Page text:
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Woman in Canada goes cycling for the first ever time – at age 97

Elta Lincoln was orphaned at age seven and never had a bike of her own as a child


A woman in Canada has achieved her lifelong dream of taking a bike ride – at the sprightly age of 97.

Elta Lincoln, from Waterloo, Ontario, was given the surprise ride on an adapted trike at an event hosted by at Clair Hills Retirement Community, where she lives, reports CTV.

Orphaned at the age of seven and growing with the bare minimum – she never had a bike of her own as a child – she said afterwards: “It was fun.”

She attended the event to donate a bike to a child in need through Family and Children Services.

“Her wish was for a young child like her to have a bike, so they arranged for her to donate a bike to a child,” said her daughter, Marleen Durrell.

She teamed up with friends and staff from the home to arrange her mother’s first ever ride.

 She said: “It's different from the bike she had in mind but at this age it's a safe bike!”

Deborah Barton, manager of community relations with Family and Children Services Waterloo Region, commented: “We love to come out and meet people like Elta. She's a shining star among us in the community for supporting children who need that little extra in their lives.”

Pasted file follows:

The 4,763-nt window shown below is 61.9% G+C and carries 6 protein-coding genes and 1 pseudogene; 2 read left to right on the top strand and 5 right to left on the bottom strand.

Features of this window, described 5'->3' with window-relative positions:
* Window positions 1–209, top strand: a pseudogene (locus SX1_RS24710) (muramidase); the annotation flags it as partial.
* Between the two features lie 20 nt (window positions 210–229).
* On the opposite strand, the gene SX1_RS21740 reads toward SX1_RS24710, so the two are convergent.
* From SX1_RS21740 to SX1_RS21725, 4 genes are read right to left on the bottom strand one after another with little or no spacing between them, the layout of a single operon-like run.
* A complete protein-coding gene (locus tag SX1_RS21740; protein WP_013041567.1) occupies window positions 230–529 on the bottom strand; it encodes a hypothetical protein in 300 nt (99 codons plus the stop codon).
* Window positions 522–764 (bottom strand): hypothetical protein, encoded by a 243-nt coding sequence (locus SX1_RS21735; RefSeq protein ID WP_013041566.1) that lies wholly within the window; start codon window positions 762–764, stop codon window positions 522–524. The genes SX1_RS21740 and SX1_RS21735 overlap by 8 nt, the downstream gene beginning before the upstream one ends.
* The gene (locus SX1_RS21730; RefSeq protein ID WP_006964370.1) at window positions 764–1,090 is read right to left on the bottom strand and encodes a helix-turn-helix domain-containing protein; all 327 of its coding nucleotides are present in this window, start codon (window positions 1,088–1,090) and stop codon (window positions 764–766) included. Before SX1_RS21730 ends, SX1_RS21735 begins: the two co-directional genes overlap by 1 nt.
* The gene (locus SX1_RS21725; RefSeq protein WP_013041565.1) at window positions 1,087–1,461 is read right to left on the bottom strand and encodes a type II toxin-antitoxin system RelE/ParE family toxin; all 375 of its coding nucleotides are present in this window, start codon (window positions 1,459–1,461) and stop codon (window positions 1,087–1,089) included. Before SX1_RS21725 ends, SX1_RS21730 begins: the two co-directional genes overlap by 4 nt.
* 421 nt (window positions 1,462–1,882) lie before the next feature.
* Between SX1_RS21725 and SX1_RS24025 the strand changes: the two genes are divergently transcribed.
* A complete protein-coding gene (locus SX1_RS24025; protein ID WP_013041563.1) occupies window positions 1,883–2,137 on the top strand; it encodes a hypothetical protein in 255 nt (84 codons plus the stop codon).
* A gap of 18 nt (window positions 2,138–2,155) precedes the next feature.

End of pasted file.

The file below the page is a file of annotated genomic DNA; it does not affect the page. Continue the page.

Ms Lincoln’s ride was arranged under an initiative at Clair Hills Retirement Community called The Living List, which aims to provide 12 wishes to residents.

Kristen Lee, Executive Director of Clair Hills Retirement Community, explained: “The programme is that you're never too old or too young to learn something new and our hopes and dreams are alive at all stages of life.”

Among other dreams fulfilled by residents this year have been to go for an elephant ride, a helicopter flight and – we particularly like this one – a free bar night at the care home.

Simon has been news editor at since 2009, reporting on 10 editions and counting of pro cycling’s biggest races such as the Tour de France, stories on issues including infrastructure and campaigning, and interviewing some of the biggest names in cycling. A law and languages graduate, published translator and former retail analyst, his background has proved invaluable in reporting on issues as diverse as cycling-related court cases, anti-doping investigations, and the bike industry. He splits his time between London and Cambridge, and loves taking his miniature schnauzer Elodie on adventures in the basket of her Elephant Bike.

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